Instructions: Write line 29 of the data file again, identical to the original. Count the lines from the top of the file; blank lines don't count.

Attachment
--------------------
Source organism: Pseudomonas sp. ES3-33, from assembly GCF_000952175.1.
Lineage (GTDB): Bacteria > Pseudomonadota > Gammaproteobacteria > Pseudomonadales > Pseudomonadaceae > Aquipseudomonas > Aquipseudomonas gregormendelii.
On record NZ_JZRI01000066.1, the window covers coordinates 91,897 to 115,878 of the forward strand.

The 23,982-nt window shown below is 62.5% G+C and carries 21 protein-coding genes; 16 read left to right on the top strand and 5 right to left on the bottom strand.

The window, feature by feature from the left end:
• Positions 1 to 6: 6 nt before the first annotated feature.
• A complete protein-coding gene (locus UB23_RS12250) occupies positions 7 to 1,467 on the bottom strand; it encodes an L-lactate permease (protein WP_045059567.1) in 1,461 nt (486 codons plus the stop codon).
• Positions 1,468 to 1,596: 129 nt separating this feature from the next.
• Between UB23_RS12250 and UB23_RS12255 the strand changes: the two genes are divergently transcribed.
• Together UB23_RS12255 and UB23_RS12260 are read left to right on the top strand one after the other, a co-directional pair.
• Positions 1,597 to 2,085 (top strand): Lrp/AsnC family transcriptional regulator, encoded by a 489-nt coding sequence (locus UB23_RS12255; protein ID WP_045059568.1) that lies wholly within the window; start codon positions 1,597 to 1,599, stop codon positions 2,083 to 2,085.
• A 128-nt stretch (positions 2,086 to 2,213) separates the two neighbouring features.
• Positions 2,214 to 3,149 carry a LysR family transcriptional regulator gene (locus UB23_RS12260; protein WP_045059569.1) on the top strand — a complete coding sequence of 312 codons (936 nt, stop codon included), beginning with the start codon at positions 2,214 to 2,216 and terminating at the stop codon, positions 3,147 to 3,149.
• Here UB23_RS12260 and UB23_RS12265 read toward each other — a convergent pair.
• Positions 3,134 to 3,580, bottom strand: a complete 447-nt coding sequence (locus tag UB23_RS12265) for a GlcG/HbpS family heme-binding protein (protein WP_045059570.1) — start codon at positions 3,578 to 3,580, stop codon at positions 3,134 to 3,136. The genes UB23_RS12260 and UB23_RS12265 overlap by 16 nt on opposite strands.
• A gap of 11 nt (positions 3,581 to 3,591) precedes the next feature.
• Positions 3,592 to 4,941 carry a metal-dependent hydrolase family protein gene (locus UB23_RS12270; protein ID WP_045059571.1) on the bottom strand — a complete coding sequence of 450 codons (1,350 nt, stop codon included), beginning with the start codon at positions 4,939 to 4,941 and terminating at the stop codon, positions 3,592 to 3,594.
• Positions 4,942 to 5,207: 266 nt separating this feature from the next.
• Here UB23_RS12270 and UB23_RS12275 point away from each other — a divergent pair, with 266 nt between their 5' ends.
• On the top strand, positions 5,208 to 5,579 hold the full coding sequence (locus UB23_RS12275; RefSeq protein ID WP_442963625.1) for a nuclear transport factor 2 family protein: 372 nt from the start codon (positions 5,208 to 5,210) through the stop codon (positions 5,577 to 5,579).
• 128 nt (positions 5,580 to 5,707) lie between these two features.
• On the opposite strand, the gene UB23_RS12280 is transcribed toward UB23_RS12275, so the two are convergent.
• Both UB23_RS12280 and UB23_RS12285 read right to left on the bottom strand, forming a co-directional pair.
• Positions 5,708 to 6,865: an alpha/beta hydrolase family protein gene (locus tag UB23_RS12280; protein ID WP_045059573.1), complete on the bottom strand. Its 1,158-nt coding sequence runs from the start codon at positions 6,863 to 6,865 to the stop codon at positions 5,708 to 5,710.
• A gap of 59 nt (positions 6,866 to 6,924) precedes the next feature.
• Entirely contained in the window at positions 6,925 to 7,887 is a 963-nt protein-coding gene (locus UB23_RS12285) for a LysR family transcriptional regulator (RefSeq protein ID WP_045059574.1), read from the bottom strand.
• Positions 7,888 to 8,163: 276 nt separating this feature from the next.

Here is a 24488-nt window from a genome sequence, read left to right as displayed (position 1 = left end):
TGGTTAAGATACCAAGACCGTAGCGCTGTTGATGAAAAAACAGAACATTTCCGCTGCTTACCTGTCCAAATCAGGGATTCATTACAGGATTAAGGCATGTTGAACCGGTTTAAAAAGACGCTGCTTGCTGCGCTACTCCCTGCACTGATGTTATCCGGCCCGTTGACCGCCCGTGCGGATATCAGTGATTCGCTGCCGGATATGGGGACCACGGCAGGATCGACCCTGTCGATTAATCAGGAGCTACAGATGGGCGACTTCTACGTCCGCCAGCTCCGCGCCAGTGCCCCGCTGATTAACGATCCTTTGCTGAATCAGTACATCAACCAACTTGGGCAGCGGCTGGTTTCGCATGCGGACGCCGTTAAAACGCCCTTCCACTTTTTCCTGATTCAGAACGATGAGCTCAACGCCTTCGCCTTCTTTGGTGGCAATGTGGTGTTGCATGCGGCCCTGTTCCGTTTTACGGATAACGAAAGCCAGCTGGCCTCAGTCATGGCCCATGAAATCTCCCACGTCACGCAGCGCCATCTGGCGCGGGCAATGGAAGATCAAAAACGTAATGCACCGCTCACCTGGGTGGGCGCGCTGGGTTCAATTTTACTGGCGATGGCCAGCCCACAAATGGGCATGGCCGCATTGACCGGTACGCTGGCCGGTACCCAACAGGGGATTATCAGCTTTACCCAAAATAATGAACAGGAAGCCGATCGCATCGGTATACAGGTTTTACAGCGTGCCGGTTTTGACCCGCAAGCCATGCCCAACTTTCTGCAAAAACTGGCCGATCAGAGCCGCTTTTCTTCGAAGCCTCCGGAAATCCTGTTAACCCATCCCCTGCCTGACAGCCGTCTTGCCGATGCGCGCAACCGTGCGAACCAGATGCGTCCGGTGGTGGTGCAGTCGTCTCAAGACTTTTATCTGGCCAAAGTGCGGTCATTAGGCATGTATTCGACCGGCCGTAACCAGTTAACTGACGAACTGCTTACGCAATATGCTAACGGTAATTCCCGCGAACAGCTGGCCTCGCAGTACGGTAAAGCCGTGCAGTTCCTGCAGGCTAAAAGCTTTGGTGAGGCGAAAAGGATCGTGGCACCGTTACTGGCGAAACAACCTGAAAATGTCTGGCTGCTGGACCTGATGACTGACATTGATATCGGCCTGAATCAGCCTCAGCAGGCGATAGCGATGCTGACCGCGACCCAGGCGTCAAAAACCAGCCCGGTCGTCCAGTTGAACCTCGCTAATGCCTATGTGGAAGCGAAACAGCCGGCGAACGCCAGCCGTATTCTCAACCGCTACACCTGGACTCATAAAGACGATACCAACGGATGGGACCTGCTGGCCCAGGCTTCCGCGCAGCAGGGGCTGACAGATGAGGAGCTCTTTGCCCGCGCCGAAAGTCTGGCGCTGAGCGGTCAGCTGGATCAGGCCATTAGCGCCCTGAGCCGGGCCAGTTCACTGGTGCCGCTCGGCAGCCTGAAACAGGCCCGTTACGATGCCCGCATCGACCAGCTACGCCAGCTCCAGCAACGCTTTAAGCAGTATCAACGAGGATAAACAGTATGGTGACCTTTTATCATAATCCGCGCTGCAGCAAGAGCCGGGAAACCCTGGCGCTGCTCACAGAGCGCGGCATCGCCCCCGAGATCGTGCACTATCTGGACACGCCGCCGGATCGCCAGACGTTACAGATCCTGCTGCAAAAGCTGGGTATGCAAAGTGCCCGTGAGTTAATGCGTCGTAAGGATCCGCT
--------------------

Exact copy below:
TGGTTAAGATACCAAGACCGTAGCGCTGTTGATGAAAAAACAGAACATTTCCGCTGCTTACCTGTCCAAATCAGGGATTCATTACAGGATTAAGGCATGTTGAACCGGTTTAAAAAGACGCTGCTTGCTGCGCTACTCCCTGCACTGATGTTATCCGGCCCGTTGACCGCCCGTGCGGATATCAGTGATTCGCTGCCGGATATGGGGACCACGGCAGGATCGACCCTGTCGATTAATCAGGAGCTACAGATGGGCGACTTCTACGTCCGCCAGCTCCGCGCCAGTGCCCCGCTGATTAACGATCCTTTGCTGAATCAGTACATCAACCAACTTGGGCAGCGGCTGGTTTCGCATGCGGACGCCGTTAAAACGCCCTTCCACTTTTTCCTGATTCAGAACGATGAGCTCAACGCCTTCGCCTTCTTTGGTGGCAATGTGGTGTTGCATGCGGCCCTGTTCCGTTTTACGGATAACGAAAGCCAGCTGGCCTCAGTCATGGCCCATGAAATCTCCCACGTCACGCAGCGCCATCTGGCGCGGGCAATGGAAGATCAAAAACGTAATGCACCGCTCACCTGGGTGGGCGCGCTGGGTTCAATTTTACTGGCGATGGCCAGCCCACAAATGGGCATGGCCGCATTGACCGGTACGCTGGCCGGTACCCAACAGGGGATTATCAGCTTTACCCAAAATAATGAACAGGAAGCCGATCGCATCGGTATACAGGTTTTACAGCGTGCCGGTTTTGACCCGCAAGCCATGCCCAACTTTCTGCAAAAACTGGCCGATCAGAGCCGCTTTTCTTCGAAGCCTCCGGAAATCCTGTTAACCCATCCCCTGCCTGACAGCCGTCTTGCCGATGCGCGCAACCGTGCGAACCAGATGCGTCCGGTGGTGGTGCAGTCGTCTCAAGACTTTTATCTGGCCAAAGTGCGGTCATTAGGCATGTATTCGACCGGCCGTAACCAGTTAACTGACGAACTGCTTACGCAATATGCTAACGGTAATTCCCGCGAACAGCTGGCCTCGCAGTACGGTAAAGCCGTGCAGTTCCTGCAGGCTAAAAGCTTTGGTGAGGCGAAAAGGATCGTGGCACCGTTACTGGCGAAACAACCTGAAAATGTCTGGCTGCTGGACCTGATGACTGACATTGATATCGGCCTGAATCAGCCTCAGCAGGCGATAGCGATGCTGACCGCGACCCAGGCGTCAAAAACCAGCCCGGTCGTCCAGTTGAACCTCGCTAATGCCTATGTGGAAGCGAAACAGCCGGCGAACGCCAGCCGTATTCTCAACCGCTACACCTGGACTCATAAAGACGATACCAACGGATGGGACCTGCTGGCCCAGGCTTCCGCGCAGCAGGGGCTGACAGATGAGGAGCTCTTTGCCCGCGCCGAAAGTCTGGCGCTGAGCGGTCAGCTGGATCAGGCCATTAGCGCCCTGAGCCGGGCCAGTTCACTGGTGCCGCTCGGCAGCCTGAAACAGGCCCGTTACGATGCCCGCATCGACCAGCTACGCCAGCTCCAGCAACGCTTTAAGCAGTATCAACGAGGATAAACAGTATGGTGACCTTTTATCATAATCCGCGCTGCAGCAAGAGCCGGGAAACCCTGGCGCTGCTCACAGAGCGCGGCATCGCCCCCGAGATCGTGCACTATCTGGACACGCCGCCGGATCGCCAGACGTTACAGATCCTGCTGCAAAAGCTGGGTATGCAAAGTGCCCGTGAGTTAATGCGTCGTAAGGATCCGCT